The 413ci and 426ci Max Wedge engines remain competitive to this day in stock drag racing classes, which really just goes to show how impressive these engines were at the time and what Mopar engines were capable of when performance was put above all else.

#3 426ci Hemi

That takes us to arguably the most important Mopar engine of all time, which is 426ci Hemi. This is the engine that made them such an iconic muscle car company and, more importantly, solidified them as a powerhouse in American motorsports.

The 426ci Hemi was the backbone of Plymouth and Dodge’s motorsports efforts in the 1960s and helped them to dominate in NASCAR and NHRA from the second the 426ci Hemi arrived.

The key to the 426ci Hemi’s success? The new hemispherical cylinder heads weren’t really new. In fact, this was really a rendition of some work Chrysler had done in the decade. The new 426ci Hemi maintained the 58.5-degree valve positioning of the aforementioned earlier work but with massively increased displacement, different deck height, and different bore spacing.

The unfortunate downside to making an engine this large was that it was also one of the heaviest motors on the market at the time.

What’s even more insane is that the 426ci Hemi originally arrived as a competition-only engine in 1964, and it wasn’t until 1965 that we saw it offered in street cars, but the street version of the engine kept the same rotating assembly as the race engine. The biggest thing that separated the street engines from the race engines was a more mild and more street-able camshaft.

On top of the motor, we saw dual quad carbs, and inside was a 10.25:1 compression ratio. All of this, paired with really a lack of any emissions components or regulations, allowed the 426ci Hemi to produce 425hp and 490lb-ft of torque, although again, many Mopar enthusiasts say this is underrated and the real number 450hp.

This time around, they kept under advertised the power rating to keep insurance companies happy, as 450hp would’ve been a pretty crazy number to advertise for a street car in 1965. I mean, even today, insurance companies aren’t afraid to offer ridiculously expensive policies for seemingly anything over 400hp, but that’s a different topic.

Unfortunately wasn’t exactly a cheap option, so it is a pretty rare thing to find, and it’s undoubtedly the most sought-after Mopar V8, and understandably so. It was produced in 1971, and it’s likely one of the most iconic and important American engines of all time.

#4 5.7L Hemi

Alright enough with the dinosaur engines. They’re certainly cool and impressively powerful, considering when they were built, but let’s take a look at something that was built this century, and that’s the 5.7L Hemi.

When Chrysler decided to revive the Hemi name for improved marketability with their newest V8 engine they were developing in the early 2000s, they ended up kind of messing up the details. It has the Hemi name on it, but the combustion chambers in 5.7L Heads aren’t nearly anything like the Hemi heads found in the 50s and 60s Mopar Hemi engines.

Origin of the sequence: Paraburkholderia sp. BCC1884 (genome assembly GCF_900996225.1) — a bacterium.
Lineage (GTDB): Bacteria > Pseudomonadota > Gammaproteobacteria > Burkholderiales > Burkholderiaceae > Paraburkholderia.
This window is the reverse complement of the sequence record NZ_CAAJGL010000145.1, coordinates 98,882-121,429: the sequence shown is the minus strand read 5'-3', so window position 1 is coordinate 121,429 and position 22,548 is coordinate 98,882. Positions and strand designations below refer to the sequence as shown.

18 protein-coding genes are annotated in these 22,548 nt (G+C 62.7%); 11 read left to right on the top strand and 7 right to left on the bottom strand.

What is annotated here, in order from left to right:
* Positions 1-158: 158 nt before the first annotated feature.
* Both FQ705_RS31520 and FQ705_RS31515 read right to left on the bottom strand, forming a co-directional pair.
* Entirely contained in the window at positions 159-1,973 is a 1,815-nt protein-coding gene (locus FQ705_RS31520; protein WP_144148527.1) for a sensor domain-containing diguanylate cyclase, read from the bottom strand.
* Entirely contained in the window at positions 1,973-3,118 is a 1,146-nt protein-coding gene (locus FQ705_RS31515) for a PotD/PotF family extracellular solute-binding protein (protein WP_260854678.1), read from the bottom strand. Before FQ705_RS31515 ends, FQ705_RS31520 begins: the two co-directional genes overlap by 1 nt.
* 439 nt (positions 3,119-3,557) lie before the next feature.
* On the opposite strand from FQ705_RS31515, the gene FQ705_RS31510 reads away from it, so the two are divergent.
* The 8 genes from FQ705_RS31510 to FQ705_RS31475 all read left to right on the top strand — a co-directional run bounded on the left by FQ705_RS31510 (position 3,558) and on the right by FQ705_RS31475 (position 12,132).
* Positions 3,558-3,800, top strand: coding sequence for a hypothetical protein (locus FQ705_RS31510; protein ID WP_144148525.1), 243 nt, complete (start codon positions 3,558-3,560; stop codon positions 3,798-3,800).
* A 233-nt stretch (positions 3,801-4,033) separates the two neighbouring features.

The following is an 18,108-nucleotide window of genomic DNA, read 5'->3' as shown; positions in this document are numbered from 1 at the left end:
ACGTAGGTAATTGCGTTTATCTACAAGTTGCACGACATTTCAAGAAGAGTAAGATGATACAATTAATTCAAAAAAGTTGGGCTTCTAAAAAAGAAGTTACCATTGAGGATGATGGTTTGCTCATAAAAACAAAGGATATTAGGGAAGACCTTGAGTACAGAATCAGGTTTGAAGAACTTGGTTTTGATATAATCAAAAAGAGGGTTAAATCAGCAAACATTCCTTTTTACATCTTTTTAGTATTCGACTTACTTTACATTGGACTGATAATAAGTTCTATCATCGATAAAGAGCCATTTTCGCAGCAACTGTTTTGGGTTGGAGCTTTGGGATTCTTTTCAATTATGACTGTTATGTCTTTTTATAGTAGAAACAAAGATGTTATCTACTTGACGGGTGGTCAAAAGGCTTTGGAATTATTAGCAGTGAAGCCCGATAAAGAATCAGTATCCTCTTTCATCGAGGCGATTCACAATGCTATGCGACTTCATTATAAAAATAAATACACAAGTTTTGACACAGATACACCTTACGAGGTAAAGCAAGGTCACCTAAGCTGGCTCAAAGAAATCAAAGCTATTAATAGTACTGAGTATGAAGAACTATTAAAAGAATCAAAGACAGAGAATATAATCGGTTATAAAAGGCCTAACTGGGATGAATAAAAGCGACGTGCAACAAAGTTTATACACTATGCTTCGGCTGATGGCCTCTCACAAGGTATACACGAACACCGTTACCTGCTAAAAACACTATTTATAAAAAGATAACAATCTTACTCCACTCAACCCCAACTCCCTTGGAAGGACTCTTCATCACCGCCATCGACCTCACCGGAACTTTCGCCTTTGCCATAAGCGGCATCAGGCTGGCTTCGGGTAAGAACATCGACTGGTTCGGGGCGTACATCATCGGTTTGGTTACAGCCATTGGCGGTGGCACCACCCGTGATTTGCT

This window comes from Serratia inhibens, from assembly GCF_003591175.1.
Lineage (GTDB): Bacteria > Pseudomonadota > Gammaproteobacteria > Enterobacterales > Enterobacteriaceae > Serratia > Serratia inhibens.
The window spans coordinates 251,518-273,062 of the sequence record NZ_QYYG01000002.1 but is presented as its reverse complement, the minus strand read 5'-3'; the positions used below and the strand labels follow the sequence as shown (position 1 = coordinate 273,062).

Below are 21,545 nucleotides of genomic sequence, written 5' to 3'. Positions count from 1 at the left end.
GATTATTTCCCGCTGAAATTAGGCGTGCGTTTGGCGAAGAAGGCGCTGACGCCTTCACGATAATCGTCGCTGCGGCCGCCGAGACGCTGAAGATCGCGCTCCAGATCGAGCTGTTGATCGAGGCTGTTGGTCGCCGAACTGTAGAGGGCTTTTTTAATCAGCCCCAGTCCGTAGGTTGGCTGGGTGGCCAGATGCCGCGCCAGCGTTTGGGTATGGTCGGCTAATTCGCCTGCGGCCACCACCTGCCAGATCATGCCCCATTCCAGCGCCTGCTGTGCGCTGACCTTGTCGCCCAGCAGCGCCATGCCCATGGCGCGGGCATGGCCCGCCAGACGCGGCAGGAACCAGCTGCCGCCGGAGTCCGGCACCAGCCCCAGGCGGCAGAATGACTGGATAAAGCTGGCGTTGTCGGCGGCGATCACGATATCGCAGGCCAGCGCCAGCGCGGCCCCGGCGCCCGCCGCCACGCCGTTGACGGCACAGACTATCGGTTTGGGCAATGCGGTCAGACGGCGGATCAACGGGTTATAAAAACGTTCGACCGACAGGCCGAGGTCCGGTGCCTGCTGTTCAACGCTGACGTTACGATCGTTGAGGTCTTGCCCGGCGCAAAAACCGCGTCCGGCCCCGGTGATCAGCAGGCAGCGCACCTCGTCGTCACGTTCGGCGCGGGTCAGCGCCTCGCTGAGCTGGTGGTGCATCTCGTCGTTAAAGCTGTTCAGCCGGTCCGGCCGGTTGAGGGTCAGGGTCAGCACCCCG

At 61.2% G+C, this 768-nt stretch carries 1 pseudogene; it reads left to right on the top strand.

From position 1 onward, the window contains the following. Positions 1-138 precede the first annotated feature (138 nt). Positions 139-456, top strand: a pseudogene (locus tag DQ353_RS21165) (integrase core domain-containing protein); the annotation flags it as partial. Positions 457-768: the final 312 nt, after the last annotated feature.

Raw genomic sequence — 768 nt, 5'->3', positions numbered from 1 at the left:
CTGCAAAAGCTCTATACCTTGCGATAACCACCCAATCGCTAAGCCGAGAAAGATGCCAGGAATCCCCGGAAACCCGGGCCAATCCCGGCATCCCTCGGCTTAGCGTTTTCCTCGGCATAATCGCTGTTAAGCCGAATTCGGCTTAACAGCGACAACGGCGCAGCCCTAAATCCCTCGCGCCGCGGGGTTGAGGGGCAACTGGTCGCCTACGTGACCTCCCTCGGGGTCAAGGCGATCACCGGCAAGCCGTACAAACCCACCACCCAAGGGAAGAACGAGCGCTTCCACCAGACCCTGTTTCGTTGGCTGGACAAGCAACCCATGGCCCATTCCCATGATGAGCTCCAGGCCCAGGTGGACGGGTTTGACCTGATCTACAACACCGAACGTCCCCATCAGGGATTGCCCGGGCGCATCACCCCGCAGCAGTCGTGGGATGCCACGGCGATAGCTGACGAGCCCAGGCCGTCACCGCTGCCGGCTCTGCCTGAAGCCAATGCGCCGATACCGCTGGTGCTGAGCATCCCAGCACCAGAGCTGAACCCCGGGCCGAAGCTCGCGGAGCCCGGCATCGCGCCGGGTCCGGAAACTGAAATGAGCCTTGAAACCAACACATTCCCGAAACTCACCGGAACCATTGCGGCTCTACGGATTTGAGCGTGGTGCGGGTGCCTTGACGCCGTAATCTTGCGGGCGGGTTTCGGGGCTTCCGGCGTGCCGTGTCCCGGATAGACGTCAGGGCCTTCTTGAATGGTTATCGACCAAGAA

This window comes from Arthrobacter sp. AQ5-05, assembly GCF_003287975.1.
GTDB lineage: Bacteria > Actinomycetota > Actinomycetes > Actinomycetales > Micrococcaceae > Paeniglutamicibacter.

Despite the Hemi name on the 5.7L being somewhat of a marketing gimmick, this new engine has been one of their most successful to date. It was first released in 2003 for Dodge Ram pickups, and it was meant to complement the existing 5.9L Magnum engine.

Initially putting out 345 hp and 398 lb-ft of torque, it was a pretty decent engine right off the bat, but it was then heavily modified in 2009 with the addition of revised cylinder heads, intake, Variable Camshaft Timing (VCT), and a Multi-Displacement System (MDS), which offered improved mileage by utilizing cylinder-deactivation at cruising speed.

Interestingly enough, the new modified 5.7L Hemi was known as “Eagle” internally amongst Chrysler, and this rendition of the engine outputs 395hp and 410lb-ft of torque.

The 5.7L Hemi is most notable for its dual-plug setup, as well as the introduction of variable camshaft timing and variable displacement technology. It’s since been proven as a very versatile and long-lasting engine that’s been used in the Charger, Challenger, Ram trucks, Jeep SUVs, and so on.

#5 6.2L Hellcat

That takes us to the elephant in the room. Or a cat in the room? I don’t know. Either way, the Hellcat engine was Mopar’s last attempt to take share back from GM and Ford with their muscle cars, and the Hellcat motor will go down as their performance V8 engine as they begin towards electrification of their lineups.

And this truly is the ultimate evolution of the modern Hemi engine, it’s the peak of it all. And while it’s easy to hate on the Hellcat engine for seemingly being overrated and slow, that’s simply because of modern Mopar platforms and very heavy.

The motor itself, though, is a very impressive feat of performance producing between 707 hp and 840 hp over its near-decade run on the market, with torque peaking at a 650 lb-ft.

The design for the Hellcat motor actually comes from the 6.4L Hemi and not the 5.7L Hemi. With a decrease in displacement and a lower compression ratio, they were able to construct an engine that safely survives 11.6psi of boost pressure from a pretty large 2.4L twin-screw supercharger.

The Demon variant features quite a few major modifications, including a much larger 2.7L supercharger that allows it to output 840hp on 100 octane fuel. And then there’s also the Redeye edition which uses the Demon’s larger supercharger but at a lower 797 horsepower.

At this point, it’s been used across nearly the entire Fiat Chrysler lineup, finding a home not just in the Charger and the Challenger but also the Jeep Trackhawk, the Ram TRX, and the Dodge Durango SRT Hellcat, and hopefully, one day a Hellcat Pacifica, but that’s a long shot.


Some honorable mentions that we can’t finish this article and video without including the 360ci small block, 383ci B engine, the 440ci RB engine, and the 6.4L Hemi. Mopar has put together quite a few very impressive V8 engines dating all the way back to the 50s, but that won’t last too much longer as they go towards smaller motors and electrification.